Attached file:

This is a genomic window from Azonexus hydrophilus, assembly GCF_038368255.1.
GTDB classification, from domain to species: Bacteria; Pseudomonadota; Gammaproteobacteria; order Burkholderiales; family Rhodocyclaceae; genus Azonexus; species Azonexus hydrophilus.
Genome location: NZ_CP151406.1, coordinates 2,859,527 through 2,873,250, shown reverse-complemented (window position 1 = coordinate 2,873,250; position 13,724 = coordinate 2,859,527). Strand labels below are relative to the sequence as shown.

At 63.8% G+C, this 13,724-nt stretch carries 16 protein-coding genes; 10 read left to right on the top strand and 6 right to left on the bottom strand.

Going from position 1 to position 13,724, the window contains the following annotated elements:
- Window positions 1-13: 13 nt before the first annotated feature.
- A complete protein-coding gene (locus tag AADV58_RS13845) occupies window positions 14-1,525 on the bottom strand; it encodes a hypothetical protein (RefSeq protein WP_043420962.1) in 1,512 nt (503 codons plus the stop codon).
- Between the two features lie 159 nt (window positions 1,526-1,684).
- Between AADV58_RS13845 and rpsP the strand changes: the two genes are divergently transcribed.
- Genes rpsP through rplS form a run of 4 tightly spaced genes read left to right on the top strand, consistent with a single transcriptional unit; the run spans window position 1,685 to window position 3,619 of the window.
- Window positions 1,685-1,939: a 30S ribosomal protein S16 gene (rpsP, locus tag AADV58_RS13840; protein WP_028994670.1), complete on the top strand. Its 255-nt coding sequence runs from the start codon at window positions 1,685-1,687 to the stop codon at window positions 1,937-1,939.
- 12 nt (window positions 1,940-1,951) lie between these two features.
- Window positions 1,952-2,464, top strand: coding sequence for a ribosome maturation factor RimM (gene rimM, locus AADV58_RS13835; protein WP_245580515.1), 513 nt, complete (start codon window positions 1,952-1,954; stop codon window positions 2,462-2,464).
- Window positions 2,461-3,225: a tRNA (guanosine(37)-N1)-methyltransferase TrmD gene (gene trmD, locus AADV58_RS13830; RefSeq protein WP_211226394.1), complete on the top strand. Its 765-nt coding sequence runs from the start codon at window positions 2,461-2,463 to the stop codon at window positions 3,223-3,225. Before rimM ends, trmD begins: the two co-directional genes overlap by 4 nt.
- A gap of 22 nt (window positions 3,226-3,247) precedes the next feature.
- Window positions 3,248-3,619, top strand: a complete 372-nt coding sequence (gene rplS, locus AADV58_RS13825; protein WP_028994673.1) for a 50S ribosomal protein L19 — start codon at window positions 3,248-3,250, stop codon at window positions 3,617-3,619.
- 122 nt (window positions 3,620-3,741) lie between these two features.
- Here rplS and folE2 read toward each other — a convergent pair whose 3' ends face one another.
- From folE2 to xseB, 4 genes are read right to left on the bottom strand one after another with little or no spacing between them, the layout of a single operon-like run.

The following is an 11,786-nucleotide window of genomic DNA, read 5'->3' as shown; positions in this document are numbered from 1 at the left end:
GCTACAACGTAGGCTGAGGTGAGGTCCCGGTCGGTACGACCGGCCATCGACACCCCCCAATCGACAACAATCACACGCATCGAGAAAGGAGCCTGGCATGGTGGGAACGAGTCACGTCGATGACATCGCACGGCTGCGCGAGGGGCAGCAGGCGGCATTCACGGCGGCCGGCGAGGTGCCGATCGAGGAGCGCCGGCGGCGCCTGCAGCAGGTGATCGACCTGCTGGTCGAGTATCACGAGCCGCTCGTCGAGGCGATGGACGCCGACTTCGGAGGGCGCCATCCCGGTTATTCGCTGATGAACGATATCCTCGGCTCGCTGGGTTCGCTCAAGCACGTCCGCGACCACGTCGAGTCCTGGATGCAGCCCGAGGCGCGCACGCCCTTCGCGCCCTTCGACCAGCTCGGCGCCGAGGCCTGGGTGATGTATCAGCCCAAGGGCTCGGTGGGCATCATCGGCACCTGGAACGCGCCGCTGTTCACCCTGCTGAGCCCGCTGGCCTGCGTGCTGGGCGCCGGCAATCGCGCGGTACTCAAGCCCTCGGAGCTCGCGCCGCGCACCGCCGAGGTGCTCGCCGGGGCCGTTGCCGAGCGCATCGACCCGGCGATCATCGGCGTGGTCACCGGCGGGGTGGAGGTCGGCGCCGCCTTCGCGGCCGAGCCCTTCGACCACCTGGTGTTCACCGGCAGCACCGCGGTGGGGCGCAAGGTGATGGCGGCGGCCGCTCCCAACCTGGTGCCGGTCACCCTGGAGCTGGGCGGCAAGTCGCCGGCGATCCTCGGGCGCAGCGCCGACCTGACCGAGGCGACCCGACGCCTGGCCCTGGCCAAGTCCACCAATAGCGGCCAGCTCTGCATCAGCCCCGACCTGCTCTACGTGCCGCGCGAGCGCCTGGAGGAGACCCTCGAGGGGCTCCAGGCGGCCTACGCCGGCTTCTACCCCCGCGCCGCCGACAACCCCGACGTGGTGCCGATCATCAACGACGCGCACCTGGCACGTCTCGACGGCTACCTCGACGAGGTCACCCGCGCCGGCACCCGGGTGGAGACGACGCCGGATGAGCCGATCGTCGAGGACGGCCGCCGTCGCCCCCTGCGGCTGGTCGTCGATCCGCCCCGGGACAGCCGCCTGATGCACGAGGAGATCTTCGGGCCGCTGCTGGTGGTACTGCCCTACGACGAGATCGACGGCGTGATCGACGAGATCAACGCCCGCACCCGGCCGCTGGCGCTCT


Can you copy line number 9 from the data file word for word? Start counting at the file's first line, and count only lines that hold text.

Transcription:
- Between AADV58_RS13845 and rpsP the strand changes: the two genes are divergently transcribed.